Blended Learning to Support Alternative Certification: Self-Efficacy Effects and Implications for Instructional Design

ID: 35604 Type: Brief Paper
  1. Anika Anthony, Belinda Gimbert, David Fultz, and Rebecca Parker, The Ohio State University, United States

Monday, March 5 5:35-5:55 PM Location: Capitol A View on map

Presider: Chieu Vu-Minh, University of Michigan, United States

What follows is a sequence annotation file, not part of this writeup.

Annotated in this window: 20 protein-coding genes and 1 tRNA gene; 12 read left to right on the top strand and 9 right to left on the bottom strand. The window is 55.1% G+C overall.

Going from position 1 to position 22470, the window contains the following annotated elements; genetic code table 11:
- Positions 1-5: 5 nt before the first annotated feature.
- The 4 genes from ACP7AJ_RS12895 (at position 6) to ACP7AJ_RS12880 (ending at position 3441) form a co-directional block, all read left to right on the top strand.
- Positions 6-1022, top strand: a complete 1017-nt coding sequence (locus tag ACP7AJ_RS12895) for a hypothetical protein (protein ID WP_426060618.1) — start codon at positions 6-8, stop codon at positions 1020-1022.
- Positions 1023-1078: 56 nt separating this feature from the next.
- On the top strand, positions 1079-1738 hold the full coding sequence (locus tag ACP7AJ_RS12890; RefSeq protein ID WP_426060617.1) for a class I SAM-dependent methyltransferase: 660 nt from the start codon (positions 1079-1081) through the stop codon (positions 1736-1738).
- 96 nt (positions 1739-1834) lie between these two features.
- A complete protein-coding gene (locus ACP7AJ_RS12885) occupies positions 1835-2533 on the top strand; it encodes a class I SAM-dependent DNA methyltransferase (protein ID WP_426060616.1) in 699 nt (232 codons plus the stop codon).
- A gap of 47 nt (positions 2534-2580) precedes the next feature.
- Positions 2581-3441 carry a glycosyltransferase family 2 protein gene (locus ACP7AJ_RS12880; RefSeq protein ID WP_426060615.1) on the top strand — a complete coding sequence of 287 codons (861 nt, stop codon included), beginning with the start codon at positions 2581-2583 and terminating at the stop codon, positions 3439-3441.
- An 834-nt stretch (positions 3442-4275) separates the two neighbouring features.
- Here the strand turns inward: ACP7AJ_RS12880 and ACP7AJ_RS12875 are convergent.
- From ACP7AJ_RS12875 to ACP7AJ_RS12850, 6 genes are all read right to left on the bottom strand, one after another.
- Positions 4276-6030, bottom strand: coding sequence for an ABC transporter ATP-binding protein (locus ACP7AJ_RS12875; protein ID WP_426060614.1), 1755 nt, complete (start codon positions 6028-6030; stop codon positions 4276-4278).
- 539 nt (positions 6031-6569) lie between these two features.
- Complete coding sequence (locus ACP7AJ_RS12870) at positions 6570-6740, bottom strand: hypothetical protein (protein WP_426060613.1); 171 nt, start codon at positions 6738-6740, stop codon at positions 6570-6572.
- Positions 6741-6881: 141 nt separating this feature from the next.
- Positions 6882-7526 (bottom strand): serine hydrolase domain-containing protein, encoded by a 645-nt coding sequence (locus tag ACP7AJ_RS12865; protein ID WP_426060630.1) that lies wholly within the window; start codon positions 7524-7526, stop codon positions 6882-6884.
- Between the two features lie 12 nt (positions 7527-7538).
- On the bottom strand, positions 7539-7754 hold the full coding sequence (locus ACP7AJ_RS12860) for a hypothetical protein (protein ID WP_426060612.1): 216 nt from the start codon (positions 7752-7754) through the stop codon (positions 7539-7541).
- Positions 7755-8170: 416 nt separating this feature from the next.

Abstract: A study was conducted to examine the relationship between first-year teachers’ self-efficacy and their participation in e-Coaching designed to positively influence development of pedagogical content knowledge and teacher retention. Teachers who most frequently participated in e-Coaching, on average, reported a greater annual gain in self-efficacy than teachers who participated in e-Coaching less frequently. Study findings suggest that with careful planning and collaboration, e-Coaching can be used as a virtual and distributed context for supporting beginning teachers’ self-efficacy development.


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